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January 26, 2017

GPS Data Used by ATRI to Name Top 100 Truck Bottlenecks

The American Transportation Research Institute (ATRI) released on January 25 its annual list highlighting the most congested bottlenecks for trucks in America.

Congestion chokepoints hurt the economy and the environment, so the ATRI uses GPS data collected each year to help identify times and locations that truckers will want to avoid.

Inside GNSS • January/February 2017

GNSS Hotspots

Tracking illegal logging in Romania, autonomous mining, ancient calendars and Canadian cows

Thinking Aloud • January/February 2017

No Sudden Moves

As with the notion of “disruption,” unpredictability can be useful. A move in chess or go, for instance. Or in the case of cuisine — say, when usurping Taco Thursday with chicken tagine. Even in negotiations, an unanticipated gambit can change the outcome positively.

Sometimes, of course, unpredictability is in the immanent nature of things. Despite advances in meteorological technology and science, weather continues to prove fickle. Foreknowledge of earthquakes remains difficult to pin down in space and time.

GNSS Solutions • January/February 2017

Is it possible to build a low-cost system to detect and locate a single GNSS jammer in near-real time?

Q: Is it possible to build a low-cost system to detect and locate a single GNSS jammer in near-real time?

A: GNSS jammers are an ongoing threat to the reliable use of GNSS. The problem of geolocating GNSS jammers can be addressed using a time-difference-of-arrival (TDOA) processing technique; however, this problem is quite different than geolocating jammers in other radio frequency systems. The two main differences are:

(1) No GNSS are available to use as a timing reference.

Inside GNSS • January/February 2017

GPS Roundup: Congress Reopens for Business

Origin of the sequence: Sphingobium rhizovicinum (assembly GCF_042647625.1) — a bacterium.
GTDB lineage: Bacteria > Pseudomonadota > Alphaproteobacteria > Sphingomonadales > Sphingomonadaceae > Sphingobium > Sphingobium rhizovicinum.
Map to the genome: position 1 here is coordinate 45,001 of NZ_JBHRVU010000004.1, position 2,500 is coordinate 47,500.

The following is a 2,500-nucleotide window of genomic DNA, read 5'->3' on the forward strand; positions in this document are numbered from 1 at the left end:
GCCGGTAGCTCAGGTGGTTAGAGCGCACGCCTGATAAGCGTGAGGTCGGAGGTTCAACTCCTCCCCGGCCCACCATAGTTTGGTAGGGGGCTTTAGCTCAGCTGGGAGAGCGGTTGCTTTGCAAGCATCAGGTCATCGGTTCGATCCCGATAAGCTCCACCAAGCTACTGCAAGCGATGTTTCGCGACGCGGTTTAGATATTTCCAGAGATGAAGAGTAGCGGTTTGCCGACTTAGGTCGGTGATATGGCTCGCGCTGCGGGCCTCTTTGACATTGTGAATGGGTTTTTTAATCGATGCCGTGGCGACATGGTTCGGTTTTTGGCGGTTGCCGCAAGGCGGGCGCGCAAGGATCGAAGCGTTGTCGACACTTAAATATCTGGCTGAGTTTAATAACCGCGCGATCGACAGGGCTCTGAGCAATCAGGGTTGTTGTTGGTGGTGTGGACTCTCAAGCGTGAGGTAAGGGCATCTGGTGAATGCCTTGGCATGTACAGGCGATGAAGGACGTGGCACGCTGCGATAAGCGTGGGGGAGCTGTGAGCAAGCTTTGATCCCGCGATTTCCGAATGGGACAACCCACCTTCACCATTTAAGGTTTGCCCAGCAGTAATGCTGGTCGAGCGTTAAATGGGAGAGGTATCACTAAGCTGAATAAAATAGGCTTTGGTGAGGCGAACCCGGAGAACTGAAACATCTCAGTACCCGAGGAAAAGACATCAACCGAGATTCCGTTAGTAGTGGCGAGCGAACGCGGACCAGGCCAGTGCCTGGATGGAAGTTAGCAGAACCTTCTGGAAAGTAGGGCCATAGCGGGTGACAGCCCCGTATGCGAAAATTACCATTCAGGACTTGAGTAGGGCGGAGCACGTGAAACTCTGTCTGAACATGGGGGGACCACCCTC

Washington has seen a lot of transitions, so even amidst political controversy it’s generally business as usual.

For the GPS community that business, at least in the near term, will likely center on changes in federal leadership — with many key appointments, like a new Secretary of the Air Force, still to be determined. In addition — even at this early stage when new lawmakers are still trying to find their offices — there are issues and opportunities worth watching in emerging legislation.

Working Papers • January/February 2017

Interference Localization from Space

Working Papers explore the technical and scientific themes that underpin GNSS programs and applications. This regular column is coordinated by Prof. Dr.-Ing. Günter Hein, head of Europe's Galileo Operations and Evolution.

Inside GNSS • January/February 2017

L5 RTK Over India:

Inside GNSS • January/February 2017

Multi-Receiver GPS-Based Direct Time Estimation

Incorporation of real-time synchronized phasor measurements in the control of power grids can play an important role in maintaining the overall closed-loop stability of the power system. In the past, instability in the power grid caused disturbances ranging from small local perturbations to severe large scale blackouts as can be seen from Figure 1. Currently, the synchronization achieved in measurements collected using devices known as supervisory control and data acquisition (SCADA) is not robust enough for efficient monitoring the power grid.

People • January 20, 2017

Swift Navigation Co-Founders Make Forbes 30 Under 30 Consumer Tech List

Swift Navigation co-founders Fergus Noble (29) and Colin Beighley (28) have been honored in the 2017 Forbes 30 Under 30 Consumer Technology list.

Swift Navigation is a San Francisco-based startup that provides centimeter-accurate real-time kinematics (RTK) GPS and GNSS positioning technology for autonomous vehicles, unmanned aerial vehicles (UAVs), precision agriculture, robotics, surveying, space applications and more.

January 19, 2017

ESA Puts Brave Face on Galileo Clock Failures

At the traditional January media briefing in Paris yesterday (January 18, 2017), European Space Agency (ESA) General Director Jan Woerner was forthright in laying out the knowns and unknowns about the failed rubidium and hydrogen maser clocks onboard orbiting Galileo satellites, clocks that are absolutely crucial for accurate positioning.

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